Believe in Girls by Investing in Girls

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In a single fateful moment (not unique to the series of serendipitous meetings and events of Dr. Jane Goodall’s life), Jane flew over Tanzania and saw that the sacred forest home of the world famous chimps of Gombe was on the verge of disappearing entirely. The Jane Goodall Institute, founded by Jane 40 years ago, took a turn with her realization: the organization would initiate TACARE, a program supporting communities around Lake Tanganyika while addressing rapid degradation of the natural resources, prevent logging, damaging forms of agriculture, illegal bushmeat hunting and other harmful practices. However, this was only part of the puzzle.

As a part of the Education for All goals created by international leaders in Senegal in 2000, the millennium development goals (MDGs) strive to “eliminate gender disparity in primary and secondary education and to ensure that all children, particularly girls…have access to a complete, free and compulsory primary education of good quality.” (The Guardian) JGI has seen the correlation between improving the lives of people, especially girls, in successful conservation and overall development for a long time. Our response: JGI Girls’ Scholarship Project was born in 1998. By supporting the education of women and girls, JGI is helping create a generation of self-sufficient, educated women invested in conservation. In Kigoma, the Girl’s Scholarship program is increasing girls’ access to education and helping to eliminate gender disparity in higher learning.

With the support of this scholarship, five girls enrolled in college level science in 2016. Since 1998, JGI has supported 328 girls with access to a secondary and post-secondary education.

These are some their stories:

Elizabeth

ElizabethElizabeth is 22 years old and graduated with an Advanced Diploma in Environment and Coastal Resource Management from Mbegani College, Bagamoyo. Elizabeth first received support in 2010 when she was in Form 2 and continued to receive support up to Form Four. She was enrolled in Mbegani College from 2013 to 2014 in the Certificate course and in the Diploma program from 2014 to 2016. Though she has a special place in her heart for the natural resources course,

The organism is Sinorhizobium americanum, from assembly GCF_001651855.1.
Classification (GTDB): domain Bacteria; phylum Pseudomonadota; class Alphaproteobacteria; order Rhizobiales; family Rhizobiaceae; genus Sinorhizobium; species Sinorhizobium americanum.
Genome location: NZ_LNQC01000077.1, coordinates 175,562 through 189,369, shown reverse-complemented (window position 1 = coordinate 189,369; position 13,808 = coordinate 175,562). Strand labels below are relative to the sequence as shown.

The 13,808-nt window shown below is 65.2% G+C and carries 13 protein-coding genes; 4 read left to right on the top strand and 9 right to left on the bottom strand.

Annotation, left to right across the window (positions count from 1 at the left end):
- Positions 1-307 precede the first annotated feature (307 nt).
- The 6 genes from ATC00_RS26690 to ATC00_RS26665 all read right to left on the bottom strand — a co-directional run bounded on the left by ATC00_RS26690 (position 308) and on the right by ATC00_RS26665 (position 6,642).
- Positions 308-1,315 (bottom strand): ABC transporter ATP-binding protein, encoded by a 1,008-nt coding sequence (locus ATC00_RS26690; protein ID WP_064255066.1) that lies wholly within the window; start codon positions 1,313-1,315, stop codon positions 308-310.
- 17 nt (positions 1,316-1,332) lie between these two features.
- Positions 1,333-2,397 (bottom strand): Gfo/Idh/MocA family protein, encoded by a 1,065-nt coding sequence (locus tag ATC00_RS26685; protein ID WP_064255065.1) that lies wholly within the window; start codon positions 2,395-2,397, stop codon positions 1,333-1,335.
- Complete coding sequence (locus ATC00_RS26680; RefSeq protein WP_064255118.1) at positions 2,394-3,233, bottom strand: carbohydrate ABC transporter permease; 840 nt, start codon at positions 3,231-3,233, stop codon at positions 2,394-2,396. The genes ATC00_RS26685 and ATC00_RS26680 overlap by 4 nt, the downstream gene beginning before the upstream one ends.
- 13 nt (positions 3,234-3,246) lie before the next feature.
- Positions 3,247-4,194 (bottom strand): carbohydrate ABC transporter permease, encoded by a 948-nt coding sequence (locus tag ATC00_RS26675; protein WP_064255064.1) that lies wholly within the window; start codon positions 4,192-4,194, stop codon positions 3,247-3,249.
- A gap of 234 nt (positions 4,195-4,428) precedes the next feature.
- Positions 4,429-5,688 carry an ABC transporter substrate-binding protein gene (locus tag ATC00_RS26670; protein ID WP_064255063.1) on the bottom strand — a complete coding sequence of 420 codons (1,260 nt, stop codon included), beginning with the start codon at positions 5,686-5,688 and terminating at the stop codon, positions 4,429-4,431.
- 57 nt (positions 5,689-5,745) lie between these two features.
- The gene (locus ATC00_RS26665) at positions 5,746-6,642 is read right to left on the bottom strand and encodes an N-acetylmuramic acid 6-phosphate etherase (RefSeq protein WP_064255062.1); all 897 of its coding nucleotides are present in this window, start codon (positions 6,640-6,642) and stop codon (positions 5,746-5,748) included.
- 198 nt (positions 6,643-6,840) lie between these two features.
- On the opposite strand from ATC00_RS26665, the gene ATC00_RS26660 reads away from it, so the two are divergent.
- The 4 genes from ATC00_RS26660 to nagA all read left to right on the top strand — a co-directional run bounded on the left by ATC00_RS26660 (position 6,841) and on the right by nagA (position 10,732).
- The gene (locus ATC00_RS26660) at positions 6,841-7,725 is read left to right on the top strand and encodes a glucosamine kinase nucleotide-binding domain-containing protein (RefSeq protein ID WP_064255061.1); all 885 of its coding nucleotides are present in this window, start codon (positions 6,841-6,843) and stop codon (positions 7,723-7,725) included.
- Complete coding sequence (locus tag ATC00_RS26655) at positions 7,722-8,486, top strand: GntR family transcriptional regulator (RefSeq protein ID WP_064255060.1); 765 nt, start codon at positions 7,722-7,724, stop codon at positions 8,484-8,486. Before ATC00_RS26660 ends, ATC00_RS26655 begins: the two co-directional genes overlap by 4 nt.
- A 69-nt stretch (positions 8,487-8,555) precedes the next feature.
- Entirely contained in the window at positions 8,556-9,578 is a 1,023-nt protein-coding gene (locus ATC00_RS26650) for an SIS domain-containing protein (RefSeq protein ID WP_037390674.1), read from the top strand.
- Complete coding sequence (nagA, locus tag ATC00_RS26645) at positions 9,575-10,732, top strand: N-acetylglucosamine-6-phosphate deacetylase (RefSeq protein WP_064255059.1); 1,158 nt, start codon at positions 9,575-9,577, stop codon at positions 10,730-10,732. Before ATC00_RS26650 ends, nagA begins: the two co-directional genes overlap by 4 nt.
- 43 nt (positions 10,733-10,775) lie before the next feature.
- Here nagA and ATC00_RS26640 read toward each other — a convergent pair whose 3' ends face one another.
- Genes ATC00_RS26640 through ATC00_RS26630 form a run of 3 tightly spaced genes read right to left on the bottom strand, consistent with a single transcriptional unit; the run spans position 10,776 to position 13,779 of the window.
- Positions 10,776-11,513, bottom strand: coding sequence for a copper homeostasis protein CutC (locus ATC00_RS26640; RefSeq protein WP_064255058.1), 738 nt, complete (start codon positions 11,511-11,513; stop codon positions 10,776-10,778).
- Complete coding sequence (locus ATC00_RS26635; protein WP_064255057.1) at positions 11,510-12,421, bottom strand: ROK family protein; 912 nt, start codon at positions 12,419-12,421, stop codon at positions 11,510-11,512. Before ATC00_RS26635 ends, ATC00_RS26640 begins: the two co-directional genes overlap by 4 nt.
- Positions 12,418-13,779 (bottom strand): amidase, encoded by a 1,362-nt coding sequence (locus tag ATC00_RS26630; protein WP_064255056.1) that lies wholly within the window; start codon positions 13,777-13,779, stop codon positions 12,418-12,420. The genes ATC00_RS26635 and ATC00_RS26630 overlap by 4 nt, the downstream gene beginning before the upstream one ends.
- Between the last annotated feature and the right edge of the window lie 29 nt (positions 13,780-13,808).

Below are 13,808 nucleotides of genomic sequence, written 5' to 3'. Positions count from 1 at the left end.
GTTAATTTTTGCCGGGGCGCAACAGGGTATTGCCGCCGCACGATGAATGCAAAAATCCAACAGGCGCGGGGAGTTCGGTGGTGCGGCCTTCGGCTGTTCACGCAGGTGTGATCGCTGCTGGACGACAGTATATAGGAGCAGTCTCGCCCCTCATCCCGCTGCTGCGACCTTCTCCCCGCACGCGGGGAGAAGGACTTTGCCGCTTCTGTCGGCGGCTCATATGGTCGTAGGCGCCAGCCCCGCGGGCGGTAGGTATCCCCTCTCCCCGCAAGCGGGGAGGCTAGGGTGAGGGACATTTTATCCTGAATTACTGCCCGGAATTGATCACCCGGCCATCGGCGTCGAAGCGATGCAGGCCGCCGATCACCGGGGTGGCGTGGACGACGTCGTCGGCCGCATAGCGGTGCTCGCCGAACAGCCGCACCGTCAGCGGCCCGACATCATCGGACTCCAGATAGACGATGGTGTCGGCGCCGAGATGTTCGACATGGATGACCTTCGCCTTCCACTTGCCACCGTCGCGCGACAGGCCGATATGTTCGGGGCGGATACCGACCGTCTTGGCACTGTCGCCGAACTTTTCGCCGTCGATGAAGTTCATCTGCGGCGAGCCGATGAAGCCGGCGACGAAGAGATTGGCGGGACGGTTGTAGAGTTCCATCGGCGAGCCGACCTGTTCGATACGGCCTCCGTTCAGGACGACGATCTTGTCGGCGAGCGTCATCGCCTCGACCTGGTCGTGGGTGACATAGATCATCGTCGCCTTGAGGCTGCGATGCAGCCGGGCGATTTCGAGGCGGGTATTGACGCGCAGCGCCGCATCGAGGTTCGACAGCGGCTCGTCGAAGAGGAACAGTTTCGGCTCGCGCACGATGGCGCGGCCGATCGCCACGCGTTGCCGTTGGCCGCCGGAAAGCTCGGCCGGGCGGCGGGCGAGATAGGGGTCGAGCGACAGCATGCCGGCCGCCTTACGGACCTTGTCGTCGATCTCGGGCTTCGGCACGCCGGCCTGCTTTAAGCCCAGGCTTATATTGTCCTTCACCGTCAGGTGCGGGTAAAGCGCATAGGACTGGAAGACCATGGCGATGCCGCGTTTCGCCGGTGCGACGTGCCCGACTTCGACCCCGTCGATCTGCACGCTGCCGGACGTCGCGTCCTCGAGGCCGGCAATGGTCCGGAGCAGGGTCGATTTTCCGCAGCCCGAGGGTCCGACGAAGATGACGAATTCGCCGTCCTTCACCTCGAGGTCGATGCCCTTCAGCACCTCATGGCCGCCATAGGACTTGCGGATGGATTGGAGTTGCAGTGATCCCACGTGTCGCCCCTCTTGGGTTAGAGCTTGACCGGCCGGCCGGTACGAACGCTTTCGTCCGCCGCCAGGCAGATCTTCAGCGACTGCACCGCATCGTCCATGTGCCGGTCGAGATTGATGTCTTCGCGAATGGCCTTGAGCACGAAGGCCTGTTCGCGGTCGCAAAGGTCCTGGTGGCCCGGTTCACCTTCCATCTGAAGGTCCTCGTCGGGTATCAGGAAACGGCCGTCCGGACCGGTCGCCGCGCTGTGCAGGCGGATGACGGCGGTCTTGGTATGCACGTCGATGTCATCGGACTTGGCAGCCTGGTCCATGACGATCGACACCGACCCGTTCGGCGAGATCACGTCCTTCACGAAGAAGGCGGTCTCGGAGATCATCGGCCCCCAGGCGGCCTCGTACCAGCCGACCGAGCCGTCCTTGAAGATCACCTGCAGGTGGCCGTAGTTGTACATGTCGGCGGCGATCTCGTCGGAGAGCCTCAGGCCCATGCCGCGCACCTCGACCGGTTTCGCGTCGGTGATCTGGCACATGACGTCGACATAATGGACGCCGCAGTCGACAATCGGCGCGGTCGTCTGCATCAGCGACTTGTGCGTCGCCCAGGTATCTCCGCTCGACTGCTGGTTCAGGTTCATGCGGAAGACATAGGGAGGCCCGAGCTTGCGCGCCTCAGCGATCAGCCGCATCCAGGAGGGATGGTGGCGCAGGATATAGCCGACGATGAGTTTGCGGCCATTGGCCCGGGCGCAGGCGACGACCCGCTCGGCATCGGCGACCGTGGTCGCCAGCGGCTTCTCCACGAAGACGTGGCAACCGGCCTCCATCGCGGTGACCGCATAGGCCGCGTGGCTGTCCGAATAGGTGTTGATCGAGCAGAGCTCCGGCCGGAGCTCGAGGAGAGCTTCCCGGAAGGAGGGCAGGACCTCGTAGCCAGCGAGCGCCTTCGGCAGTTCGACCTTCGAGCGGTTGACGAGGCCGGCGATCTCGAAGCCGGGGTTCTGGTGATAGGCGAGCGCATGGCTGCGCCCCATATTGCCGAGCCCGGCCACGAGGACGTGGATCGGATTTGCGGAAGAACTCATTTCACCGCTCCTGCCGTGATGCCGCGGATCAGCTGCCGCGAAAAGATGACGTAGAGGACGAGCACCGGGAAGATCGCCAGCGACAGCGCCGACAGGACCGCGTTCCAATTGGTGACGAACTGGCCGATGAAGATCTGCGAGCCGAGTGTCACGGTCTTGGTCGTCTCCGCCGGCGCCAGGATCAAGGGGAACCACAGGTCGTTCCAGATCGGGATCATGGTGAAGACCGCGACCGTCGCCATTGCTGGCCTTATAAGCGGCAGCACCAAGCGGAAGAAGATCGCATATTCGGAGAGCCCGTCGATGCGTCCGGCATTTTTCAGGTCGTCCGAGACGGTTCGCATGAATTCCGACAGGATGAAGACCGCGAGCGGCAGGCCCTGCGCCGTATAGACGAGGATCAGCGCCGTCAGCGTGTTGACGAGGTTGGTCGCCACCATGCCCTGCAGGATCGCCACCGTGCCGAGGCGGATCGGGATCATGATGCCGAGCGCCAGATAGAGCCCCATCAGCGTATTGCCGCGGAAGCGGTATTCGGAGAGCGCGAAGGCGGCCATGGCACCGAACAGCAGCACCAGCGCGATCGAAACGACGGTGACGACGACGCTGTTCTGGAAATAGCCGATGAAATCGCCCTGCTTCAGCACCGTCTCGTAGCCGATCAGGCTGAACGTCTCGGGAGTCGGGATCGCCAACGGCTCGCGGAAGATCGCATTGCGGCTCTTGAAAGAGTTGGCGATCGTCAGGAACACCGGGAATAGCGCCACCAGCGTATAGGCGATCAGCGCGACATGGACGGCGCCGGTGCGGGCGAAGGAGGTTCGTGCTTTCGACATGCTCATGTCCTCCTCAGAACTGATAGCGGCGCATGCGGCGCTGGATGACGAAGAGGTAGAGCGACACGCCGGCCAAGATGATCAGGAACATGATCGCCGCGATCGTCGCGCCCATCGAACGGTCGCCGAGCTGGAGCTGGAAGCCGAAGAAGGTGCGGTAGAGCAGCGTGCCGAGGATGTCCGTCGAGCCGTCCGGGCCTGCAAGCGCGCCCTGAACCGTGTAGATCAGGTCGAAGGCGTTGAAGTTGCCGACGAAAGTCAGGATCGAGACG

Elizabeth was selected by the NACTE (National Council for Technical Education) to pursue a degree in Logistics and Transportation Management at Dar es Salaam University which she accepted. Maybe some day she’ll find a way to combine the two.

Elizabeth is very grateful to WBF and says “thank you so much to my sponsor for continued support.”


Elina

ElinaElina received a scholarship in 2014 to obtain a diploma in Secretarial at TPSC Tabora, which she successfully completed in 2016. Prior to receiving a scholarship, her parents supported her through secondary school and a certificate course in Secretarial Management but they were unable to send her for a follow-up course. However, the village government referred Elina’s application for a TACARE

Girls Scholarship. Upon completion of her course in July 2016, Elina obtained a secretarial position at the Tanzania Teachers Union Kigoma Office. “I used my first and second month salary to renovate my parents’ house as it was in a very bad condition. I thank them and my sponsor for helping me to get to where I am today. My plan is to obtain a degree after working for two years.”


Juliet

JulietJuliet received a scholarship in 2006 to pursue a degree in Education at SAUTI University Mwanza. Upon completion of her degree, she was promoted to be the District Education Officer in the Kasulu-District Council. In this position, she continued with her education and obtained a Masters in Human Resources Management.

In March 2016, she was appointed by Tanzanian President Dr. John Pombe Magufuli to be the District Commissioner of Kalambo District in Rukwa Region. In the district, she is the champion for conservation of natural resources. She tells people how important it is to conserve the environment and talks about the efforts that JGI is committing in the Kigoma and Katavi regions.

She thanks the Girls Scholarship Program, because if it wasn’t for the initial scholarship support she received, she would have not been where she is. Her dream is to become a member of parliament and if possible a Minister.


“I’ve always believed that when you educate a girl, you empower a nation.”

-Queen Rania of Jordan

As we think about equity and increasing opportunity for women, we must think strategically about how power can be divided and shared. Education is the ultimate tool, unlocking the unparalleled power of women and girls to achieve greatness. Today, and everyday, we pledge to keep sending girls to school, knowing that those brilliant minds will be responsible for a brighter tomorrow and beyond.


Learn more about our Gender, Health and Conservation program here and ways you can support JGI’s work to empower women and girls here. 

About Author

Ashley Sullivan is the Community Engagement Specialist at the Jane Goodall Institute, where she works to connect individuals with Dr. Goodall's vision, and the JGI mission. Ashley graduated Stony Brook University with a B.A. in Anthropology and a minor in Biology. She has a varied background including conservation fieldwork, scenic painting instruction, mural collaboration, public relations, communications, digital media, graphic design, photography, and documentary filmmaking. She has contributed to the digital news production company Zazoom, LLC (Buzz60) and as Communications Coordinator at the youth-centered, social justice organization Scenarios USA. Ashley is a swashbuckling artist and ukuleleist with a passion for sharing information to empower and using media to tell stories. Through growing understanding and empathy, she believes it is possible to ignite positive change, every day.